Yesterday a tasting of eight vintages of the Hope Marguerite Chenin Blanc from Bot River property Beaumont starting with the 2010 and culminating with the newly released 2017.
What was particularly fascinating was the subtle variations from year to year, with relatively little correspondence to the conventional wisdom regarding what were “good” and “bad” vintages in South Africa. In the case of Hope Marguerite, 2013 and 2015 both saw rain in the lead-up to harvest, resulting in the vineyards being infected with botrytis and the resulting wines being slightly sweeter than usual and also showing signs of more rapid development compared to their counterparts from more temperate vintages.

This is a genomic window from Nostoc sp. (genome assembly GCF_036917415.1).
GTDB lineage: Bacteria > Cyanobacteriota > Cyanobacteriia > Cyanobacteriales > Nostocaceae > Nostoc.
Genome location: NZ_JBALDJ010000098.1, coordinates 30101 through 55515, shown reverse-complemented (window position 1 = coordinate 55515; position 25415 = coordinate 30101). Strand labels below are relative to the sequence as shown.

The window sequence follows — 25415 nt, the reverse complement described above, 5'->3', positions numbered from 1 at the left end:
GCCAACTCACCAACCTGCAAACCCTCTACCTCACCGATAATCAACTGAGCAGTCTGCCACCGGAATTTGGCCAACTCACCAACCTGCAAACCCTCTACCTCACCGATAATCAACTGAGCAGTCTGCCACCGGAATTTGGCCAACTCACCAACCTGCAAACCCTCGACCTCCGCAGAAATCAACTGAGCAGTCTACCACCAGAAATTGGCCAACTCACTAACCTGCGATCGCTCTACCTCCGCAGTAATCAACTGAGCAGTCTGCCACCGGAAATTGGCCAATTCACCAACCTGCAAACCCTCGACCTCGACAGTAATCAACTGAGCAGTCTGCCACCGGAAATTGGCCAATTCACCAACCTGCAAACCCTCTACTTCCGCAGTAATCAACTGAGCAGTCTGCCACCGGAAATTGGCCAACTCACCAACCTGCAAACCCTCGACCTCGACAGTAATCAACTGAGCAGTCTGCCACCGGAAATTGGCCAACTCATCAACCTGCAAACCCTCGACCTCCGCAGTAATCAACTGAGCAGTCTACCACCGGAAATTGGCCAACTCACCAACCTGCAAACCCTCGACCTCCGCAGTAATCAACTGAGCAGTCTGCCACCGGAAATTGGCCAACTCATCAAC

When the 2016 was reviewed on release, I thought it was one of the smartest modern-era local wines I’ve yet tasted rating it 97 on the 100-point quality scale (see here), and re-visiting it yesterday, I have no reason to change my mind. It’s extraordinarily vivid and so absolutely of its place – winemaker Sebastian Beaumont reveals that small berries thanks to the drought have contributed to it be so flavour-packed.
As for the 2017, it seems a little leaner and drier than the 2016. Very primary still, the nose shows hints of lime, pear, white peach and even some guava. The palate is pure and fresh with a pithy finish – it’s water-like now in its clarity and drinkability but should only gain in complexity with time in the bottle. Wine Cellar price: R295 a bottle.
Editor’s rating: 94/100.
Find our South African wine ratings database here.